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* '''Surrogate Cool Big Brother''' characters Brother''': Characters in anime and manga, that is, older characters who hung around with younger characters who weren't necessarily related to them, but went on exciting adventures with them anyway, were fairly big in the early days of Shonen demographic manga as well as some tokusatsu, such as Goro and Hiroshi in Film/GodzillaVsMegalon. This trope was killed for twofold reasons: The changing family dynamic in Japanese culture after the 70s were over, and the fact that adult men hanging around child characters in dangerous situations constantly is [[PaedoHunt frowned upon heavily]]. In addition, the character dynamics of many, such as the aforementioned Goro and Hiroshi, [[AlternateCharacterInterpretation simply leads modern audiences]] to think that the "big bros" are simply [[HoYay a gay couple with an adopted child.]] If this ever shows up in a modern work, expect the [[AdorablyPrecociousChild kid to be more mature]] [[ManChild than the adult(s)]].



* '''Gay Men ''Really'' Love Their Mommies'''. In pop culture of decades past, there was a perceived correlation between a man being gay and having a very unhealthy attachment to his mother. Best seen in the novelization and a deleted scene from the movie of ''Film/BackToTheFuture'', where Marty, anticipating what might happen on his date with Lorraine, fears it might turn him gay ([[HaveAGayOldTime the punchline being the Doc being clueless about that usage of the term]]). The 1990s changed this perception, with really late examples in 1993's ''The Powers That Be'', in which the senator's illegitimate daughter, upon learning that a guest likes long walks on the beach with his mother, immediately asks if he's gay, and an episode of ''Series/BlackBooks'' from 2000 where Fran, on a date with a closeted gay man, uses the fact that he calls his mother frequently as supporting evidence of his homosexuality. Now, this trope is so far forgotten that the writer of [[http://www.cracked.com/article_22820_6-inappropriate-moments-wisely-cut-from-famous-movies_p2.html this]] {{Website/Cracked}} article expresses genuine confusion in his discussion of the deleted scene.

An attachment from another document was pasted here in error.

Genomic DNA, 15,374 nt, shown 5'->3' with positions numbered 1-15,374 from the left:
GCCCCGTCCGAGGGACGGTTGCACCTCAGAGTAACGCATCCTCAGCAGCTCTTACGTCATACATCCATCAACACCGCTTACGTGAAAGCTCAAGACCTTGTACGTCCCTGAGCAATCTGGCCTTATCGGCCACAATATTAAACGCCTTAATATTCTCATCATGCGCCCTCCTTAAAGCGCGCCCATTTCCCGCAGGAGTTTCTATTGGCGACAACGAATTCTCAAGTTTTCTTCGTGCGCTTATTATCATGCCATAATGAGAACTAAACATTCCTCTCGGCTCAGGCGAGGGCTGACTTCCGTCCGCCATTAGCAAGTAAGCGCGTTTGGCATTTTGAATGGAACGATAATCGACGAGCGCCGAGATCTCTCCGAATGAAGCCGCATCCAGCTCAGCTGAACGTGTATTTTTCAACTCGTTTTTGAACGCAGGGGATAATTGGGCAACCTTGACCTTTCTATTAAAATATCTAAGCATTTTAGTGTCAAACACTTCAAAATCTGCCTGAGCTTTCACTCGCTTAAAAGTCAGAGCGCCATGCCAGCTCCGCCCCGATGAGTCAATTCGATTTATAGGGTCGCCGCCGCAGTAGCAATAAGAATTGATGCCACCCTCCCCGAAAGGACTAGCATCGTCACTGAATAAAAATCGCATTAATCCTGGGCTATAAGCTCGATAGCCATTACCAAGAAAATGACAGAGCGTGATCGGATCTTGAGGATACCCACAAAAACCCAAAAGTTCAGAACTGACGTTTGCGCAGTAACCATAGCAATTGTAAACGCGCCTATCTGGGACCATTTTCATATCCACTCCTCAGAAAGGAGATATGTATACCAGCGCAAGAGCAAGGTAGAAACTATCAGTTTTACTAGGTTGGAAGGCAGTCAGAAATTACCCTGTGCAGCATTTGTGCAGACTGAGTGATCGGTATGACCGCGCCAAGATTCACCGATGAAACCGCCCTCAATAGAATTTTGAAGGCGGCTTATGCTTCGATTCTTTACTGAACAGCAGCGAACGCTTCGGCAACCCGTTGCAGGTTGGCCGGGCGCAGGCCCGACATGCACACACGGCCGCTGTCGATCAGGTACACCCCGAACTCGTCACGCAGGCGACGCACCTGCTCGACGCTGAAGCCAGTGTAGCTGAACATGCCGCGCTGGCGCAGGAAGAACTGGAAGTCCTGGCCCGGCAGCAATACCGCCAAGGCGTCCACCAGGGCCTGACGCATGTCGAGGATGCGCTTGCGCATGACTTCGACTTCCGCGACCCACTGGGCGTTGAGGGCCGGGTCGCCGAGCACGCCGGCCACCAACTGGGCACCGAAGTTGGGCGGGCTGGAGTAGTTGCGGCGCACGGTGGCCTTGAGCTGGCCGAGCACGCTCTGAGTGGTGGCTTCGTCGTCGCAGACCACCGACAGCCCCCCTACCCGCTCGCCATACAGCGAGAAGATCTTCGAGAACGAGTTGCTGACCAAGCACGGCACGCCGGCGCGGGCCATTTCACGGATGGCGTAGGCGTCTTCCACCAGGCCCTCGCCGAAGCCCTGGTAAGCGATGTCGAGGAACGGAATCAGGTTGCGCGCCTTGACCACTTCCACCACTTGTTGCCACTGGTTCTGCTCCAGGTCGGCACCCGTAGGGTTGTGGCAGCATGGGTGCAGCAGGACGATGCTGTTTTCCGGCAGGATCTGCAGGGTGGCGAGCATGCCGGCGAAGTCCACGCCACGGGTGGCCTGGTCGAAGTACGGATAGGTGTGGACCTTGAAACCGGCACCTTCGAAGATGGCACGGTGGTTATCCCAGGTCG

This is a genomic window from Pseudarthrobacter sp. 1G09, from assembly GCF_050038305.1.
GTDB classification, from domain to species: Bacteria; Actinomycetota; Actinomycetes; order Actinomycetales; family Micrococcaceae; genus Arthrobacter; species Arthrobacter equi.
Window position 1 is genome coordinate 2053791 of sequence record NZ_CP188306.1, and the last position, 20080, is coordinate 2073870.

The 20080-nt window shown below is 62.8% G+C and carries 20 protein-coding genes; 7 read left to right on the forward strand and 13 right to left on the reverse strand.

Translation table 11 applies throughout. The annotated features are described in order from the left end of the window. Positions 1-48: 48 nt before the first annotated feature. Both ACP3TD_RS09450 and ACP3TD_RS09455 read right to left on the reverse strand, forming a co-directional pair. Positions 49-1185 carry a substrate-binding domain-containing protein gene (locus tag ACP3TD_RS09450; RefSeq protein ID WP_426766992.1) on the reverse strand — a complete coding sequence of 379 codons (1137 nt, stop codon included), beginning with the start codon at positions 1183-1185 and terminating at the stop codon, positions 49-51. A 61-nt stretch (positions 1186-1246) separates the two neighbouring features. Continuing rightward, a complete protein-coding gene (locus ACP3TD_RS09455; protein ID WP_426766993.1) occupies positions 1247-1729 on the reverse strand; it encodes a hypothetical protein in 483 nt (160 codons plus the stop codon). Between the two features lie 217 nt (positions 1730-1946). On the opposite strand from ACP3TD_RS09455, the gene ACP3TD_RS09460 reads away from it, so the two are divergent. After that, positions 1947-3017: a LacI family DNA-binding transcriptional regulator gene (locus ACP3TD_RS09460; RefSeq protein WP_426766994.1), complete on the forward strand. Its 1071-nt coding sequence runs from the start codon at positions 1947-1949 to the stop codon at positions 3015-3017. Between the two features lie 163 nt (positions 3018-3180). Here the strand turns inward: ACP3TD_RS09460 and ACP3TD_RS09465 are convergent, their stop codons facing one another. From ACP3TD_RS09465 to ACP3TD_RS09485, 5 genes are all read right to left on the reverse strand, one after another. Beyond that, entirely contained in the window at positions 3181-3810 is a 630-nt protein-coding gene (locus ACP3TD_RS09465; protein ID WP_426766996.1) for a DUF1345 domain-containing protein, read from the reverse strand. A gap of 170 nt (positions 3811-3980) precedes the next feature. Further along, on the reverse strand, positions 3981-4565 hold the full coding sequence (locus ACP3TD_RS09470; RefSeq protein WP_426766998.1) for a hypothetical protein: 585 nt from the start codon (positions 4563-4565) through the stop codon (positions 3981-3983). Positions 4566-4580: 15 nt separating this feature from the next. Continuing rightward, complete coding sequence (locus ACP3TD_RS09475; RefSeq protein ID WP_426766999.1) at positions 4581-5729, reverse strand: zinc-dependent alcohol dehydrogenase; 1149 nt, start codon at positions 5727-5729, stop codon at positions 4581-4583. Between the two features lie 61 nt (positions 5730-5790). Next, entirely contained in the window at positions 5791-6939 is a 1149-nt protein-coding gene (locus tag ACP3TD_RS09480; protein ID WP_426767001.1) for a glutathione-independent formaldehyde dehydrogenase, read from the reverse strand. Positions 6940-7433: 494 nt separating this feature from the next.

* '''The Check is in the Mail'''. Once a valid excuse as to why a debt for loan or service has not been paid, it later evolved into jokes about said excuses. The joke was, of course, "the mail is slow, blame them". As [[TechnologyMarchesOn technology improved]], however, money orders and certified checks replacing ordinary checks, and then direct bank deposits and internet buying became more popular, not to mention options other than the regular post office. The joke is almost never used now.

* '''New fathers''' pacing anxiously in the waiting room as their wives are in labor and delivery. Most new fathers are right in there beside Mama these days, watching it happen. Also, no more gazing through the big glass window, with all the other new fathers, asking each other "Which one is yours?" Modern hospitals room the little sweeties in with the mothers, where dads and grandparents can visit. Only babies needing special care stay in the nursery, and for security and privacy reasons, viewing of the newborn nursery is no longer open to outsiders.